Talks between Greek Prime Minister Alexis Tsipras and distrustful European leaders dragged past a self-imposed weekend deadline and beyond dawn Monday without an agreement that would give the Greek leader a rescue package to prevent his banks from collapsing.

If the talks don't succeed, some eurozone leaders have warned that Greece could be temporarily forced out of the euro, the European single currency that the country has been a part of since 2002. No country has ever left the joint currency, which launched in 1999, and there is no mechanism in place for one to do so.

Going into a third straight day of negotiations between Greece and its international creditors, Tsipras continued to hold out for a better deal to sell to his reluctant legislature in Athens this week, even though financial collapse is getting closer by the day.

Splits emerged among the nations sharing the euro as well, with German Chancellor Angela Merkel demanding tough conditions before releasing aid to Greece while French President Francois Hollande prioritized unity among the nations that use the euro.

It wasn't entirely clear what a temporary exit from the euro would entail, but the threat of expulsion put intense pressure on Tsipras to swallow politically unpalatable austerity measures because his people overwhelmingly want to stay in the eurozone.

Greece has requested a three-year, 53.5 billion-euro ($59.5 billion) financial package, but that number grew larger by the tens of billions as the negotiations dragged on and the leaders calculated how much Greece will need to stay solvent. The creditors are demanding tough austerity measures in exchange for Greece's third bailout in five years.

Several officials, all of whom spoke on condition of anonymity because they weren't authorized to discuss the negotiations while they were ongoing, said there were still wide differences among the 19 leaders of the eurozone countries on the terms of the austerity package and the timing of its implementation.

Early Monday, a Greek official said the key sticking points were the involvement of the International Monetary Fund in Greece's bailout program and a proposal that Greece set aside 50 billion euros ($56 billion) worth of state-owned assets in a fund for eventual privatization.

The official, who spoke on condition of anonymity because he wasn't authorized to discuss the negotiations, said any agreement would provide quick help for Greek banks from the European Central Bank. Without it, they risk running out of money this week.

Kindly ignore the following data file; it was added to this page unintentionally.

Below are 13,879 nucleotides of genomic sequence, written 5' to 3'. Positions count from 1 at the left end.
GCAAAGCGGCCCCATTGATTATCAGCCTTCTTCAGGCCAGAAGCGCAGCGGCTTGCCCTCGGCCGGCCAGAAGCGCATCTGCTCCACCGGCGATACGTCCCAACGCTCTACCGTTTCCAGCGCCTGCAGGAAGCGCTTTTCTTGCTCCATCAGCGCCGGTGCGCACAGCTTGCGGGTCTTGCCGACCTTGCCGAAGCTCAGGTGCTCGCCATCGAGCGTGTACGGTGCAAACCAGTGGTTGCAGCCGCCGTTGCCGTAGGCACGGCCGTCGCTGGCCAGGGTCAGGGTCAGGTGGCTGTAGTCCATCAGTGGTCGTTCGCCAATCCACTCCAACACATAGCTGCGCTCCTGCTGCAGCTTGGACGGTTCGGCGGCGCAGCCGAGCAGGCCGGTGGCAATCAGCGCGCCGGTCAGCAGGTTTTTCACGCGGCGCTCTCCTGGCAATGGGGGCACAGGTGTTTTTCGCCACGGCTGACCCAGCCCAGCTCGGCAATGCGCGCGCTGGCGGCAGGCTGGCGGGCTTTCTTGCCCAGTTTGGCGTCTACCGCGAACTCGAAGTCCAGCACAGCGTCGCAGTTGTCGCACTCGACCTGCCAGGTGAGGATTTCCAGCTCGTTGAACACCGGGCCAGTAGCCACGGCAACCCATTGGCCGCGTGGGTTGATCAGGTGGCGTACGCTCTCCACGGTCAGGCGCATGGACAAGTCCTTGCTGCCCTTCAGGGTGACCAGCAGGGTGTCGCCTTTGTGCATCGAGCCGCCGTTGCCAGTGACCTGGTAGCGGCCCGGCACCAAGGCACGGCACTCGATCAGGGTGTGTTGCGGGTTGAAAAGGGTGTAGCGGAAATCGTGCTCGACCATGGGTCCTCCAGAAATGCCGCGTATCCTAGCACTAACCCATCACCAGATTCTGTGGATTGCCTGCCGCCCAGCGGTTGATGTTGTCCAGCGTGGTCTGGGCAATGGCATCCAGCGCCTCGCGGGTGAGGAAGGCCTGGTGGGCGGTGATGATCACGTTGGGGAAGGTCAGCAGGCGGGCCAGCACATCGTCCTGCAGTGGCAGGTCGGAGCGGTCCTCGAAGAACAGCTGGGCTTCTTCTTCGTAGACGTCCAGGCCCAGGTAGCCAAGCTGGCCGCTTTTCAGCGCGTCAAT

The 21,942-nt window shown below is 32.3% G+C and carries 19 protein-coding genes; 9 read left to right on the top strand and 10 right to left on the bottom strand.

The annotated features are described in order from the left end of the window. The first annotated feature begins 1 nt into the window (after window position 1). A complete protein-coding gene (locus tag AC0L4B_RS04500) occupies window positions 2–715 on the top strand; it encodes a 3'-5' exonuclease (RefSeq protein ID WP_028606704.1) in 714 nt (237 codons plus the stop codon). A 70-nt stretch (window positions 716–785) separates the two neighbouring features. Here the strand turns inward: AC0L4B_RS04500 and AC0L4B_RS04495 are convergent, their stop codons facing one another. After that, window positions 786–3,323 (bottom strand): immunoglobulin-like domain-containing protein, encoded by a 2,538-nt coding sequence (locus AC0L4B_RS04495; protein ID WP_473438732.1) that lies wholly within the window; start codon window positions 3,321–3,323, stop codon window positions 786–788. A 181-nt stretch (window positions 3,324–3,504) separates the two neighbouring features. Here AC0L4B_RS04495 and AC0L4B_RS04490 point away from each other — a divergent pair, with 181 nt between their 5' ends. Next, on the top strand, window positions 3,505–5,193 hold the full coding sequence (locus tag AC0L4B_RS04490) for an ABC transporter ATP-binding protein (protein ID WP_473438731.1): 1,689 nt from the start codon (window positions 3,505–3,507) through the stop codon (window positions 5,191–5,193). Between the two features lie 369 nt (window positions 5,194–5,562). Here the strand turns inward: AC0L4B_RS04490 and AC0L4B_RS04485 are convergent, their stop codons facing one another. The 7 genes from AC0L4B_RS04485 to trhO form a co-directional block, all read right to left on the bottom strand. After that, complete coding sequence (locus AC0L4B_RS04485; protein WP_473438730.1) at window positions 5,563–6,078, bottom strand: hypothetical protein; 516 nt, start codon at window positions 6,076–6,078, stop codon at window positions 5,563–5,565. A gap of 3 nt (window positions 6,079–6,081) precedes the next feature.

The negotiations began Saturday with a meeting of finance ministers. The heads of state convened mid-afternoon Sunday and were still negotiating at dawn Monday.

The deal on the table appeared to include commitments from Tsipras to push a drastic austerity program including pension, market and privatization reforms through parliament by Wednesday, and from the 18 other eurozone leaders to start talks on a new bailout program.

Sunday's four-page discussion paper put to eurozone leaders and obtained by The Associated Press spoke of a potential "time-out from the euro area" for Greece if no agreement could be found.

It highlighted the increasing frustration of European leaders during five months of fruitless talks with Greece.

"The most important currency has been lost: that is trust and reliability," Merkel said.

Tsipras insisted his government was ready to clinch a deal.

"We owe that to the peoples of Europe who want Europe united and not divided," he said. "We can reach an agreement tonight if all parties want it."

Hollande insisted it was vital to keep Greece in the euro and said in the event of a departure, "it's Europe that would go backward. And that I do not want."

Greece has received two previous bailouts, totaling 240 billion euros ($268 billion), in return for deep spending cuts, tax increases and reforms from successive governments. Although the country's annual budget deficit has come down dramatically, Greece's debt burden has increased as the economy has shrunk by a quarter.

The Greek government has made getting some form of debt relief a priority and hopes that a comprehensive solution will involve European creditors at least agreeing to delayed repayments or lower interest rates.

Greek debt stands at around 320 billion euros ($357 billion) — a staggering 180 percent or so of the country's annual gross domestic product. Few economists think that debt will ever be fully repaid. Last week, the International Monetary Fund said Greece's debt will need to be restructured.

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Menelaos Hadjicostis and John-Thor Dahlburg in Brussels contributed to this story.